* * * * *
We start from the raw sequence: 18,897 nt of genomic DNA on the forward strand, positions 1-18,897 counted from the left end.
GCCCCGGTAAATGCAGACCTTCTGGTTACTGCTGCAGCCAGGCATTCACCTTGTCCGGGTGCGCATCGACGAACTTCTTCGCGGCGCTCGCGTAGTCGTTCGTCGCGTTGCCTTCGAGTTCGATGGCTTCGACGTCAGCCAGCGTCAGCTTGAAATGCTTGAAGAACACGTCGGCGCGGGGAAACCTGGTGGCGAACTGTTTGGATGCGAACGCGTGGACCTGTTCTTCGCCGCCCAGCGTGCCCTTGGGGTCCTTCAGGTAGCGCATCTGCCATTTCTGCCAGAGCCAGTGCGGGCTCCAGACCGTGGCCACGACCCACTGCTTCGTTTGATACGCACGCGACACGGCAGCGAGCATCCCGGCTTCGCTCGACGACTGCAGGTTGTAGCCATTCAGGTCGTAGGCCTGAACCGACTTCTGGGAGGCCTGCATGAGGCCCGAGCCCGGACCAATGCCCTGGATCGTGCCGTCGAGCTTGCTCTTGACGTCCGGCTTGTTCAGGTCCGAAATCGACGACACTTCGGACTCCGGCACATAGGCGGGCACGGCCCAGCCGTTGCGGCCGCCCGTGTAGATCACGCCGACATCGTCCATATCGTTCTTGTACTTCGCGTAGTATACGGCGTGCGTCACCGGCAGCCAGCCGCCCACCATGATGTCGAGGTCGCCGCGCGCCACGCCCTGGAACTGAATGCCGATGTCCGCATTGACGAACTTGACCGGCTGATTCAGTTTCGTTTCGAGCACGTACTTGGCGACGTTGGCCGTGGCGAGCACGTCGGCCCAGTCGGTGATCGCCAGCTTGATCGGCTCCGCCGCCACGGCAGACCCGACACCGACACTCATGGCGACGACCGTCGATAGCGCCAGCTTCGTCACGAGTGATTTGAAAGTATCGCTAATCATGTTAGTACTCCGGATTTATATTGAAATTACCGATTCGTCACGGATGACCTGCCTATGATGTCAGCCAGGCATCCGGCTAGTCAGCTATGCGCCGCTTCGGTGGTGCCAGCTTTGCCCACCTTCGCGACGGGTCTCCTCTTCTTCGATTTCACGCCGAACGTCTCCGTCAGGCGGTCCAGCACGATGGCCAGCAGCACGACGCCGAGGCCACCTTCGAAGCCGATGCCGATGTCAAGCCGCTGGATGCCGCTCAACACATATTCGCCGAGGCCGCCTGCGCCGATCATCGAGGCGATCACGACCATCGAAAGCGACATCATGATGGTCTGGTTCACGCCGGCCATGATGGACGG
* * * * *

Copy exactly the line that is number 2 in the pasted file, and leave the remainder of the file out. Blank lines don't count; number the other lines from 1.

GCCCCGGTAAATGCAGACCTTCTGGTTACTGCTGCAGCCAGGCATTCACCTTGTCCGGGTGCGCATCGACGAACTTCTTCGCGGCGCTCGCGTAGTCGTTCGTCGCGTTGCCTTCGAGTTCGATGGCTTCGACGTCAGCCAGCGTCAGCTTGAAATGCTTGAAGAACACGTCGGCGCGGGGAAACCTGGTGGCGAACTGTTTGGATGCGAACGCGTGGACCTGTTCTTCGCCGCCCAGCGTGCCCTTGGGGTCCTTCAGGTAGCGCATCTGCCATTTCTGCCAGAGCCAGTGCGGGCTCCAGACCGTGGCCACGACCCACTGCTTCGTTTGATACGCACGCGACACGGCAGCGAGCATCCCGGCTTCGCTCGACGACTGCAGGTTGTAGCCATTCAGGTCGTAGGCCTGAACCGACTTCTGGGAGGCCTGCATGAGGCCCGAGCCCGGACCAATGCCCTGGATCGTGCCGTCGAGCTTGCTCTTGACGTCCGGCTTGTTCAGGTCCGAAATCGACGACACTTCGGACTCCGGCACATAGGCGGGCACGGCCCAGCCGTTGCGGCCGCCCGTGTAGATCACGCCGACATCGTCCATATCGTTCTTGTACTTCGCGTAGTATACGGCGTGCGTCACCGGCAGCCAGCCGCCCACCATGATGTCGAGGTCGCCGCGCGCCACGCCCTGGAACTGAATGCCGATGTCCGCATTGACGAACTTGACCGGCTGATTCAGTTTCGTTTCGAGCACGTACTTGGCGACGTTGGCCGTGGCGAGCACGTCGGCCCAGTCGGTGATCGCCAGCTTGATCGGCTCCGCCGCCACGGCAGACCCGACACCGACACTCATGGCGACGACCGTCGATAGCGCCAGCTTCGTCACGAGTGATTTGAAAGTATCGCTAATCATGTTAGTACTCCGGATTTATATTGAAATTACCGATTCGTCACGGATGACCTGCCTATGATGTCAGCCAGGCATCCGGCTAGTCAGCTATGCGCCGCTTCGGTGGTGCCAGCTTTGCCCACCTTCGCGACGGGTCTCCTCTTCTTCGATTTCACGCCGAACGTCTCCGTCAGGCGGTCCAGCACGATGGCCAGCAGCACGACGCCGAGGCCACCTTCGAAGCCGATGCCGATGTCAAGCCGCTGGATGCCGCTCAACACATATTCGCCGAGGCCGCCTGCGCCGATCATCGAGGCGATCACGACCATCGAAAGCGACATCATGATGGTCTGGTTCACGCCGGCCATGATGGACGG